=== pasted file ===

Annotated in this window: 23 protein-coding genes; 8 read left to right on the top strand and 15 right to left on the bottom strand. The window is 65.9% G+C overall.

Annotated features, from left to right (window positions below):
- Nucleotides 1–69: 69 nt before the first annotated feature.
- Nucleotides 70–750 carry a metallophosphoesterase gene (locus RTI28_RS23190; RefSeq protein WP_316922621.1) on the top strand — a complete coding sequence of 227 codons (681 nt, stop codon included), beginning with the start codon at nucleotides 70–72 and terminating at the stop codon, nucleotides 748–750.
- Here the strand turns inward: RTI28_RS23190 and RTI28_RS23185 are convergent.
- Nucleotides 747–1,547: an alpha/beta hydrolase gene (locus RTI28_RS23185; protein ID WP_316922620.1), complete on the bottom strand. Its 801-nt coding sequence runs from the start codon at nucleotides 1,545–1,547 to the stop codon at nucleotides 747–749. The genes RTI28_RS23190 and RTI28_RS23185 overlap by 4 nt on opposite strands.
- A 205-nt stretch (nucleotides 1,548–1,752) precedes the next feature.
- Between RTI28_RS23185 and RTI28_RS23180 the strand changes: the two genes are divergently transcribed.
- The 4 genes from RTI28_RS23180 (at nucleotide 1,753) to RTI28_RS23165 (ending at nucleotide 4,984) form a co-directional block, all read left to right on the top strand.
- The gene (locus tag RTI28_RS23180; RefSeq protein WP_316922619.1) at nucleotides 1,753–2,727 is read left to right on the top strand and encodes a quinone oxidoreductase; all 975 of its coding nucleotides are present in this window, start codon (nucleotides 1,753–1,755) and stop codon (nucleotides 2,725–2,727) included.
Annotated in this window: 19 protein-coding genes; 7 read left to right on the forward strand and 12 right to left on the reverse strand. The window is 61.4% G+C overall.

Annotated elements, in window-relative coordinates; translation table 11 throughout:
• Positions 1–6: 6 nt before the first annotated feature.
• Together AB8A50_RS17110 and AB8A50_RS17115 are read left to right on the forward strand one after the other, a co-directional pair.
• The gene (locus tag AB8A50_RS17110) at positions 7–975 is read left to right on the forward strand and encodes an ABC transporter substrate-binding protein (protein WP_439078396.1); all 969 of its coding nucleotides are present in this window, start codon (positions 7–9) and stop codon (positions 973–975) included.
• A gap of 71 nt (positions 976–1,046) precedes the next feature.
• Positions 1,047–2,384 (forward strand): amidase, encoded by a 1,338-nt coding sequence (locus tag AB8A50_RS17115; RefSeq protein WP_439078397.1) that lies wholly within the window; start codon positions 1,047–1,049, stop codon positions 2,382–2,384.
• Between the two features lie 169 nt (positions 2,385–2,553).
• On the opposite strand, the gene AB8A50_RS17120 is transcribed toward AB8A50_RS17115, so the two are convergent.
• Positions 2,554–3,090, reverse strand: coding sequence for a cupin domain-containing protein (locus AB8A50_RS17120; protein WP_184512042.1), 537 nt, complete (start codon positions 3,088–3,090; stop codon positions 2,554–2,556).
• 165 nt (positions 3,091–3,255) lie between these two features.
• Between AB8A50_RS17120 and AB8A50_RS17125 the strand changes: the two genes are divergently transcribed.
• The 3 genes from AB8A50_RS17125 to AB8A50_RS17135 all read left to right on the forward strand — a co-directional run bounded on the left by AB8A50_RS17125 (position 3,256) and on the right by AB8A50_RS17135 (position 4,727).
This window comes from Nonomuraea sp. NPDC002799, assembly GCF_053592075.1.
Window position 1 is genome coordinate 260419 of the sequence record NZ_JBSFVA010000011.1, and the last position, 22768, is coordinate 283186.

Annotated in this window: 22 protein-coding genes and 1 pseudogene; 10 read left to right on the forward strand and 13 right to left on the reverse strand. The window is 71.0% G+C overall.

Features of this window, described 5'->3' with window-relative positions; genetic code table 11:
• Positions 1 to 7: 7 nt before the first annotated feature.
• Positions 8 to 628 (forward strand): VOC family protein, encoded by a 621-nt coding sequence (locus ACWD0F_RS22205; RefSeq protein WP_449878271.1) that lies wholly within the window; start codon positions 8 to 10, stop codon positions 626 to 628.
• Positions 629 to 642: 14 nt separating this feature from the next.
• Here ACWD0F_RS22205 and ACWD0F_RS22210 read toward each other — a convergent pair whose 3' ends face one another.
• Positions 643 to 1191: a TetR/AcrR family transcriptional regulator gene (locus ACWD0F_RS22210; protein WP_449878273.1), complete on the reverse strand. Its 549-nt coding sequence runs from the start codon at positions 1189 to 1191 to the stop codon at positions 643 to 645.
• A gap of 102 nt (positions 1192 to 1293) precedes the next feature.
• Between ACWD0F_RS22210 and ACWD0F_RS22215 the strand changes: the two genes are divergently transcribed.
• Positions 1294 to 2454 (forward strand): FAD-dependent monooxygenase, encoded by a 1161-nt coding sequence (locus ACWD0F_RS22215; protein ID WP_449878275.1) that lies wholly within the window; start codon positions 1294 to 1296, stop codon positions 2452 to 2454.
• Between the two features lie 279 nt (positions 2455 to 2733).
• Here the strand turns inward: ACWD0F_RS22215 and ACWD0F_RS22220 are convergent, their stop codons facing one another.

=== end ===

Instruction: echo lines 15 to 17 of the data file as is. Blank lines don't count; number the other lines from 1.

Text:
• The gene (locus tag AB8A50_RS17110) at positions 7–975 is read left to right on the forward strand and encodes an ABC transporter substrate-binding protein (protein WP_439078396.1); all 969 of its coding nucleotides are present in this window, start codon (positions 7–9) and stop codon (positions 973–975) included.
• A gap of 71 nt (positions 976–1,046) precedes the next feature.
• Positions 1,047–2,384 (forward strand): amidase, encoded by a 1,338-nt coding sequence (locus tag AB8A50_RS17115; RefSeq protein WP_439078397.1) that lies wholly within the window; start codon positions 1,047–1,049, stop codon positions 2,382–2,384.